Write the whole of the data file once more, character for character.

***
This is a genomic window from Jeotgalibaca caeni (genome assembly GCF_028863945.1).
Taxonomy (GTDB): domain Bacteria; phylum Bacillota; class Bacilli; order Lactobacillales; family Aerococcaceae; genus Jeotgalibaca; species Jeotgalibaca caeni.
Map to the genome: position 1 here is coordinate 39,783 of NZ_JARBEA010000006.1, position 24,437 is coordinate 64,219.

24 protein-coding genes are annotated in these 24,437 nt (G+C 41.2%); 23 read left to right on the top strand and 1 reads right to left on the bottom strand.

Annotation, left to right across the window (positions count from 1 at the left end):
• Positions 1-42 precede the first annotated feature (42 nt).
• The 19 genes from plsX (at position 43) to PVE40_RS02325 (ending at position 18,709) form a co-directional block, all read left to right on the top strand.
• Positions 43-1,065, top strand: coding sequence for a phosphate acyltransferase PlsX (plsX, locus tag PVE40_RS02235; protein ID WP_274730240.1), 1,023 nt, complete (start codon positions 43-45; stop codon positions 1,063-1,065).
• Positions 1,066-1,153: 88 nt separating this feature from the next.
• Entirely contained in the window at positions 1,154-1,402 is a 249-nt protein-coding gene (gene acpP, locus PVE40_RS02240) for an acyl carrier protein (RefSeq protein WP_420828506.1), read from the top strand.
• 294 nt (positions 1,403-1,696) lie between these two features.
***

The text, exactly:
This is a genomic window from Jeotgalibaca caeni (genome assembly GCF_028863945.1).
Taxonomy (GTDB): domain Bacteria; phylum Bacillota; class Bacilli; order Lactobacillales; family Aerococcaceae; genus Jeotgalibaca; species Jeotgalibaca caeni.
Map to the genome: position 1 here is coordinate 39,783 of NZ_JARBEA010000006.1, position 24,437 is coordinate 64,219.

24 protein-coding genes are annotated in these 24,437 nt (G+C 41.2%); 23 read left to right on the top strand and 1 reads right to left on the bottom strand.

Annotation, left to right across the window (positions count from 1 at the left end):
• Positions 1-42 precede the first annotated feature (42 nt).
• The 19 genes from plsX (at position 43) to PVE40_RS02325 (ending at position 18,709) form a co-directional block, all read left to right on the top strand.
• Positions 43-1,065, top strand: coding sequence for a phosphate acyltransferase PlsX (plsX, locus tag PVE40_RS02235; protein ID WP_274730240.1), 1,023 nt, complete (start codon positions 43-45; stop codon positions 1,063-1,065).
• Positions 1,066-1,153: 88 nt separating this feature from the next.
• Entirely contained in the window at positions 1,154-1,402 is a 249-nt protein-coding gene (gene acpP, locus PVE40_RS02240) for an acyl carrier protein (RefSeq protein WP_420828506.1), read from the top strand.
• 294 nt (positions 1,403-1,696) lie between these two features.